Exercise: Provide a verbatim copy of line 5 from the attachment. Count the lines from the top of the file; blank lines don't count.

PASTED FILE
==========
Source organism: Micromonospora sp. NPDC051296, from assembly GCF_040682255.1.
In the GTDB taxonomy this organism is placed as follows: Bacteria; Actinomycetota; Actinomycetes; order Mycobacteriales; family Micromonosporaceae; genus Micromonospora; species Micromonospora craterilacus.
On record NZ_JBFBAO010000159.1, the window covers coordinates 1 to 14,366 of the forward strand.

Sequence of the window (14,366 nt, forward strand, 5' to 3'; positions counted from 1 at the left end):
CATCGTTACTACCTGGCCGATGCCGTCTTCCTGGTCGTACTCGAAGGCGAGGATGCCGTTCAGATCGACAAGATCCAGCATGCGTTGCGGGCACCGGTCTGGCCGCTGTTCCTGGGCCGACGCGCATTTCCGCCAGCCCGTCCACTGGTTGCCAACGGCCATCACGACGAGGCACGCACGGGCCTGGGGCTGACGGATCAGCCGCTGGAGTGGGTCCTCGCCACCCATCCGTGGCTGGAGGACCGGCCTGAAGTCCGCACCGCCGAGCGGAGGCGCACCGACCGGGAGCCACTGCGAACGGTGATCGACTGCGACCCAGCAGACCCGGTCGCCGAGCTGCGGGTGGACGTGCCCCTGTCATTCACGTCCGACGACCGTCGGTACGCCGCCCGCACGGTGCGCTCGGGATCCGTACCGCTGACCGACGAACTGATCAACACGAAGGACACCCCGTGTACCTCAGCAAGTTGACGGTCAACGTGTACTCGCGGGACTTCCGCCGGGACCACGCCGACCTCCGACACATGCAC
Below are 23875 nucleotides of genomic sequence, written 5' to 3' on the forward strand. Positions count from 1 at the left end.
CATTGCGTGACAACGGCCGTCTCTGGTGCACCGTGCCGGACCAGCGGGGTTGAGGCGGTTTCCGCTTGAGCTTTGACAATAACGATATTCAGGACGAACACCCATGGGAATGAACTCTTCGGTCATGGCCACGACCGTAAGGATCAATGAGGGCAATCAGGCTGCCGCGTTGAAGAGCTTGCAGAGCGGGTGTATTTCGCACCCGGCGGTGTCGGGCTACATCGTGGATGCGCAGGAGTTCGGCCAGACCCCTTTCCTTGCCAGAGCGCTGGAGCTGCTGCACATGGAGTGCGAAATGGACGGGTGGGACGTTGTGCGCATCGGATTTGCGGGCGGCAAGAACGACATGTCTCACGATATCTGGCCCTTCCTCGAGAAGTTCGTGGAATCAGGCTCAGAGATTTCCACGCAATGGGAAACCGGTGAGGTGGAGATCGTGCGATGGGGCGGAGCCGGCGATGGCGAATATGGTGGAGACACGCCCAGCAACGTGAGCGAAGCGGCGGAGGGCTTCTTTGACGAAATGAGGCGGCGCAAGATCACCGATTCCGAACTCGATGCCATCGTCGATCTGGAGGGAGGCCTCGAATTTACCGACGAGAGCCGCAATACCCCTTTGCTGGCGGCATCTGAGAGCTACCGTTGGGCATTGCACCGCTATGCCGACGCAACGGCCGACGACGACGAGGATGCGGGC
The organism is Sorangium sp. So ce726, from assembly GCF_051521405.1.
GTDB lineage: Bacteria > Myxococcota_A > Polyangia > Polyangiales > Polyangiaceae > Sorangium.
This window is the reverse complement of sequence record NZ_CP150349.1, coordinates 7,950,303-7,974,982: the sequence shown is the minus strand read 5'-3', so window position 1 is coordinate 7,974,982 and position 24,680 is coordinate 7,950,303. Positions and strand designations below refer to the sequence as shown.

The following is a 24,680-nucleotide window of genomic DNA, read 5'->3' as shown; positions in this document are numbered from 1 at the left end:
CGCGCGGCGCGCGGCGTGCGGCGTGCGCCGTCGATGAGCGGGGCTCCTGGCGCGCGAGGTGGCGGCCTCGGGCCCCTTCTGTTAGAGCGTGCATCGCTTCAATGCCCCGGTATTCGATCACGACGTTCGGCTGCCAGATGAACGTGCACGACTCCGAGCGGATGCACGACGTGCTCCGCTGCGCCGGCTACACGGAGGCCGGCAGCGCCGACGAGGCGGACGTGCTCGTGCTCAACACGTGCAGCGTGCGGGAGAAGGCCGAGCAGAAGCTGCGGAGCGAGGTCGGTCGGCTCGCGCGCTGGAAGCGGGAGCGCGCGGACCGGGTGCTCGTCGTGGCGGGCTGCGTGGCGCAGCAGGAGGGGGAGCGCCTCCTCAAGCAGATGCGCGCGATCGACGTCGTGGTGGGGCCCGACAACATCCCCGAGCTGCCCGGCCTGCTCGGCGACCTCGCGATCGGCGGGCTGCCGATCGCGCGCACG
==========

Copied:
CATCGTTACTACCTGGCCGATGCCGTCTTCCTGGTCGTACTCGAAGGCGAGGATGCCGTTCAGATCGACAAGATCCAGCATGCGTTGCGGGCACCGGTCTGGCCGCTGTTCCTGGGCCGACGCGCATTTCCGCCAGCCCGTCCACTGGTTGCCAACGGCCATCACGACGAGGCACGCACGGGCCTGGGGCTGACGGATCAGCCGCTGGAGTGGGTCCTCGCCACCCATCCGTGGCTGGAGGACCGGCCTGAAGTCCGCACCGCCGAGCGGAGGCGCACCGACCGGGAGCCACTGCGAACGGTGATCGACTGCGACCCAGCAGACCCGGTCGCCGAGCTGCGGGTGGACGTGCCCCTGTCATTCACGTCCGACGACCGTCGGTACGCCGCCCGCACGGTGCGCTCGGGATCCGTACCGCTGACCGACGAACTGATCAACACGAAGGACACCCCGTGTACCTCAGCAAGTTGACGGTCAACGTGTACTCGCGGGACTTCCGCCGGGACCACGCCGACCTCCGACACATGCAC